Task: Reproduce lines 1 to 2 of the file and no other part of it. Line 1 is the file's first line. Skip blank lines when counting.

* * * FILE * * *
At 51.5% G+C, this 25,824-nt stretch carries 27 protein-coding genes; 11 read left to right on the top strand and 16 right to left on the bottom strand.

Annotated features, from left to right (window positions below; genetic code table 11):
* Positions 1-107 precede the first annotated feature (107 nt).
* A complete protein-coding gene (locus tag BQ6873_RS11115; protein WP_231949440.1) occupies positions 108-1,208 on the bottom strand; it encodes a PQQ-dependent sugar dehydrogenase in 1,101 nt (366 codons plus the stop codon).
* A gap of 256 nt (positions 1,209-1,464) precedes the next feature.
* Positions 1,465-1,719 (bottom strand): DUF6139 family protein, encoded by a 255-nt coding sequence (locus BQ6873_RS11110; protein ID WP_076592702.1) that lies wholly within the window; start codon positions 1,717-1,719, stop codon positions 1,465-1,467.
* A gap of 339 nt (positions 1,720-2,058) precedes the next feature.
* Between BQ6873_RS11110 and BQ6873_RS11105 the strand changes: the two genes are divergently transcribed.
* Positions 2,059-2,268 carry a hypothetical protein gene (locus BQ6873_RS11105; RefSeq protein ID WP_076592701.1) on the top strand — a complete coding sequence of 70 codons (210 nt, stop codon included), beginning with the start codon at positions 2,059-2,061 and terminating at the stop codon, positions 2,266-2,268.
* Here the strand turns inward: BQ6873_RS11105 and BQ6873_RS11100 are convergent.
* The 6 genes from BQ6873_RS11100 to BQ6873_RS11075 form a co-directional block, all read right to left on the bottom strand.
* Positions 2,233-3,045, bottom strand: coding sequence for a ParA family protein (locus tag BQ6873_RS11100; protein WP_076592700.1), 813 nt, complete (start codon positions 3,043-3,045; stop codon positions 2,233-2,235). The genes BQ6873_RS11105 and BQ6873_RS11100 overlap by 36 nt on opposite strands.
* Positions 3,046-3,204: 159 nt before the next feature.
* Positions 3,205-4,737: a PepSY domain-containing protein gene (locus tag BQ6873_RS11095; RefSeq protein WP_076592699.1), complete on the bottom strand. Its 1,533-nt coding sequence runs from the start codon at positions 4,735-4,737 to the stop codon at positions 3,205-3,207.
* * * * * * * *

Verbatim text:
At 51.5% G+C, this 25,824-nt stretch carries 27 protein-coding genes; 11 read left to right on the top strand and 16 right to left on the bottom strand.

Annotated features, from left to right (window positions below; genetic code table 11):